- Now it may very well be, that, by connecting the clay or porcelain knob with the metallic shank in this well known mode, an article is produced better and cheaper than in the case of the metallic or wood knob; but this does not result from any new mechanical device or contrivance, but from the fact, that the material of which the knob is composed happens to be better adapted to the purpose for which it is made. The improvement consists in the superiority of the material, and which is not new, over that previously employed in making the knob.
- But this of itself can never be the subject of a patent. No one will pretend that a machine, made, in whole or in part, of materials better adapted to the purpose for which it is used than the materials of which the old one is constructed, and for that reason better and cheaper, can be distinguished from the old one, or, in the sense of the patent law, can entitle the manufacturer to a patent.
- The difference is formal, and destitute of ingenuity or invention. It may afford evidence of judgment and skill in the selection and adaptation of the materials in the manufacture of the instrument for the purposes intended, but nothing more.
A&P Tea v. Supermarket Equipment (1950)
While it pre-dates the language of section 103, A. & P. Tea Co. v. Supermarket Corp., 340 U.S. 147 (1950) discussed some of the more difficult issues related to the level of invention.
- First the "level of invention" was partly evidenced by "long felt but unsatisfied need" which is a standard used today for nonobviousness.
- Second, it expressed a bias toward patent protection at the frontier of science or engineering, but not for more mundane things like plows, etc.
- Third, it dealt with the issue of the fact that any invention is basically a combination of old elements.
35 USC 103 (1952)
This section of the code was adopted in 1952 and prohibits a patent in a case where
- the subject matter as a whole would have been obvious at the time the invention was made to a person having ordinary skill in the art to which said subject matter pertains.
Lyon v. Bausch & Lomb (1955)
In Lyon v. Bausch & Lomb, 224 F.2d 530 (1955) Learned Hand, in his brilliance, expounded on the new standard thusly:
- Therefore we at length come to the question whether Lyon's contribution, his added step, was enough to support a patent. It certainly would have done so twenty or thirty years ago; indeed it conforms to the accepted standards of that time. The most competent workers in the field had for at least ten years been seeking a hardy, tenacious coating to prevent reflection; there had been a number of attempts, none satisfactory; meanwhile nothing in the implementary arts had been lacking to put the advance into operation; when it appeared, it supplanted the existing practice and occupied substantially the whole field. We do not see how any combination of evidence could more completely demonstrate that, simple as it was, the change had not been "obvious * * * to a person having ordinary skill in the art" — § 103. On the other hand it must be owned that, had the case come up for decision within twenty, or perhaps, twenty-five, years before the Act of 1952 went into effect on January 1, 1953, it is almost certain that the claims would have been held invalid. The Courts of Appeal have very generally found in the recent opinions of the Supreme Court a disposition to insist upon a stricter test of invention than it used to apply — indefinite it is true, but indubitably stricter than that defined in § 103.4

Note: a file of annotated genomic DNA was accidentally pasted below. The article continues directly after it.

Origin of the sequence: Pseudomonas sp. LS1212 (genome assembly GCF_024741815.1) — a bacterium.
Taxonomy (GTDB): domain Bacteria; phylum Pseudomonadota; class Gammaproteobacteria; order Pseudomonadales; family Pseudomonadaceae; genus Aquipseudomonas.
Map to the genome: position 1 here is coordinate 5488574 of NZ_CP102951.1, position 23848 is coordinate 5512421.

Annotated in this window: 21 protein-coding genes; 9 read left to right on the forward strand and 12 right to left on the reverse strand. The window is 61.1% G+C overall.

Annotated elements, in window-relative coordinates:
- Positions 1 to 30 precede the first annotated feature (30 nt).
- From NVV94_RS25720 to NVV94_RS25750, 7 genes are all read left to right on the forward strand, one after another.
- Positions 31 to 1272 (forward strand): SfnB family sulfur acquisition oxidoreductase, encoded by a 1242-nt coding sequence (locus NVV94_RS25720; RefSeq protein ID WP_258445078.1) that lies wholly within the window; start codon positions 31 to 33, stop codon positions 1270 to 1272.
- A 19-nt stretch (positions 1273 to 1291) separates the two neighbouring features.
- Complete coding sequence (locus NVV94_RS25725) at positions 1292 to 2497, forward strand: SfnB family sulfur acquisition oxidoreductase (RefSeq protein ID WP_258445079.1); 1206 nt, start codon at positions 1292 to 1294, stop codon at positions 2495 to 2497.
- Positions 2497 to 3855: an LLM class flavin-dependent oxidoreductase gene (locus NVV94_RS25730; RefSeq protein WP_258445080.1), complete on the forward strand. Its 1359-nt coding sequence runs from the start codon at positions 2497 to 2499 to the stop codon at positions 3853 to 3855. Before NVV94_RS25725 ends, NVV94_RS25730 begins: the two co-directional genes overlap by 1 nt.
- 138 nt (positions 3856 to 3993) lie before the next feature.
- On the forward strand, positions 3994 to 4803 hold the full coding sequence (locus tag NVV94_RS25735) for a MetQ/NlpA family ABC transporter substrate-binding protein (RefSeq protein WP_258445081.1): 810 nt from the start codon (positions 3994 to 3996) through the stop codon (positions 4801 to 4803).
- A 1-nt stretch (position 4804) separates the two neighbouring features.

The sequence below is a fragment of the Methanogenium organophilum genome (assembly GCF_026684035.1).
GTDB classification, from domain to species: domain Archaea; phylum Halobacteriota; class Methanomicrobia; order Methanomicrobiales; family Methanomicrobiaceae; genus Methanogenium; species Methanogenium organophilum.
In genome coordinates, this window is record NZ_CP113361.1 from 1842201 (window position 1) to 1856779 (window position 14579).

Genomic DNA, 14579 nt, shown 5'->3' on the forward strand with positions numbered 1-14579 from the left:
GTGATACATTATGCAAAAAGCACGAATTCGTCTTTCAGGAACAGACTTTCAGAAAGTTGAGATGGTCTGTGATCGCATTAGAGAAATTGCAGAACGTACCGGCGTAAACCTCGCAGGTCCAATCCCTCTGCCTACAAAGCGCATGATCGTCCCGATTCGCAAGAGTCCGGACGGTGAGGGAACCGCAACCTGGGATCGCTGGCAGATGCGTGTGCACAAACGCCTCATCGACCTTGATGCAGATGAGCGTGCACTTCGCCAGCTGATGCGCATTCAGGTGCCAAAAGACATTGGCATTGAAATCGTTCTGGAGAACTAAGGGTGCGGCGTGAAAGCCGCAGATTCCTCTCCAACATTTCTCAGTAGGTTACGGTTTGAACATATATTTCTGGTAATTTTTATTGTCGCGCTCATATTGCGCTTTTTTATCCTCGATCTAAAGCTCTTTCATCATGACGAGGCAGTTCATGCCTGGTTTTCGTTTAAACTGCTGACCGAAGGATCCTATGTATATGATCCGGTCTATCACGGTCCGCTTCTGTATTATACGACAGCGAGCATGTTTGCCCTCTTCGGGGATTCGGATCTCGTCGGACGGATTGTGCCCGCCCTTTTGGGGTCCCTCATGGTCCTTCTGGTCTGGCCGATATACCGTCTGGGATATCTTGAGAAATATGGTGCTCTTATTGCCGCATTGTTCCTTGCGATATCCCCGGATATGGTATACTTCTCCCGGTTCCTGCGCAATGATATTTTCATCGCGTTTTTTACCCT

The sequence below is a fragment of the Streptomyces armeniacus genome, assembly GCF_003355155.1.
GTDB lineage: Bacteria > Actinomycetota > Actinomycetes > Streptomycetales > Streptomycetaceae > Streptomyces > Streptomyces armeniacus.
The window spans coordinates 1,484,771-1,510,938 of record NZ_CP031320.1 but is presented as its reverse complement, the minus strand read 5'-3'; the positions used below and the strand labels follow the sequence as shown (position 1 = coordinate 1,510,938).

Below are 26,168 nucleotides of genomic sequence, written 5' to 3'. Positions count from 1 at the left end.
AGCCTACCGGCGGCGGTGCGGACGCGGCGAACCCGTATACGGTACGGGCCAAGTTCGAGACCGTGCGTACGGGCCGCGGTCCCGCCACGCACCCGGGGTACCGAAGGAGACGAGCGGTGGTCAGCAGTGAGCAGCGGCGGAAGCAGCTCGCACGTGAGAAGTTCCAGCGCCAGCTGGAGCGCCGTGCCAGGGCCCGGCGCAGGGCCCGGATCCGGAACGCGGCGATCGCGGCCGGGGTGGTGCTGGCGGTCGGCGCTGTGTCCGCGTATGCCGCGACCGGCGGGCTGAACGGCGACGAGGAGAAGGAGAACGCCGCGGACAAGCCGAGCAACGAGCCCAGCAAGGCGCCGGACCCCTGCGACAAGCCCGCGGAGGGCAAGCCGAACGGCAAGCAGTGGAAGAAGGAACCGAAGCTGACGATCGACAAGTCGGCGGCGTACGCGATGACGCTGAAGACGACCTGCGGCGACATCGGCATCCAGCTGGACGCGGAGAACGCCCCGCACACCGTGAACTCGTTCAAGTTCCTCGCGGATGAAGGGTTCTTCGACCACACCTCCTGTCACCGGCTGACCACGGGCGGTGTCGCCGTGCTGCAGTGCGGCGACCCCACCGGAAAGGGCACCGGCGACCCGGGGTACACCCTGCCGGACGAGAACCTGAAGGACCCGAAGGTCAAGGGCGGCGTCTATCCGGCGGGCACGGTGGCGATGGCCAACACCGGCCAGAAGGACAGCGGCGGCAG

Graham v. John Deere (1966)
In Graham v. John Deere, 383 U.S. 1 (1966) indicated a shift away from trying to establish a level of "inventiveness" to the statutory language of "nonobviousness." The criteria to determine nonobviousness include
- scope and content of the prior art;
- differences between the prior art and the claims at issue;
- level of ordinary skill in the pertinent art; and,
- secondary considerations, including:
- commercial success of the invention;
- long-felt but unsolved needs;
- failure of others to find a solution, etc.
U.S. v. Adams (1966)
- 1966: US v. Adams, 383 U.S. 39 (1966) All the evidence must be considered. Even small changes can have large consequences, which is relevant to a determination of nonobviousness.
Anderson's Black Rock v. Pavement Salvage (1969)
Things seem relatively clear at this point, but the Supreme Court seemingly basically messed it all up again in Anderson's Black Rock, Inc. v. Pavement Co., 396 U.S. 57 (1969) by returning the focus to "inventiveness" by revisiting the old problem of when a combination of old or know elements can become patentable.
Suggestion to Combine
In Re Rouffet deals with the issue of a combination of previously-patented elements. The cases above all pre-dated the 1952 statute and the 1966 Supreme Court cases.
- "When a rejection depends on a combination of prior art references, there must be some teaching, suggestion, or motivation to combine the references."
- "[T]he suggestion to combine requirement is a safeguard against the use of hindsight combinations to negate patentability. While the skill level is a component of the inquiry for a suggestion to combine, a lofty level of skill alone does not suffice to supply a motivation to combine. Otherwise a high level of ordinary skill in an art field would almost always preclude patentable inventions. As this court has often noted, invention itself is the process of combining prior art in a nonobvious manner.
Two important considerations were the focus of Hybritech v. Monoclonal Antiboties, 802 F.2d 1375.
- A lot of the evidences hinges on laboratory notebooks. The CAFC held that even though the lab notebooks were not witnessed until months or about a year after did not preclude them of being of credible evidentiary value.
- The secondary considerations, commercial success, are not optional considerations. If evidence is available pertaining to them, they must be considered by the court.
- This case also considers the concept of enablement which means that that patent specification must be complete enough so that someone with ordinary skill in the art would be able to make the invention. Enablement is set out in 35 USC 112.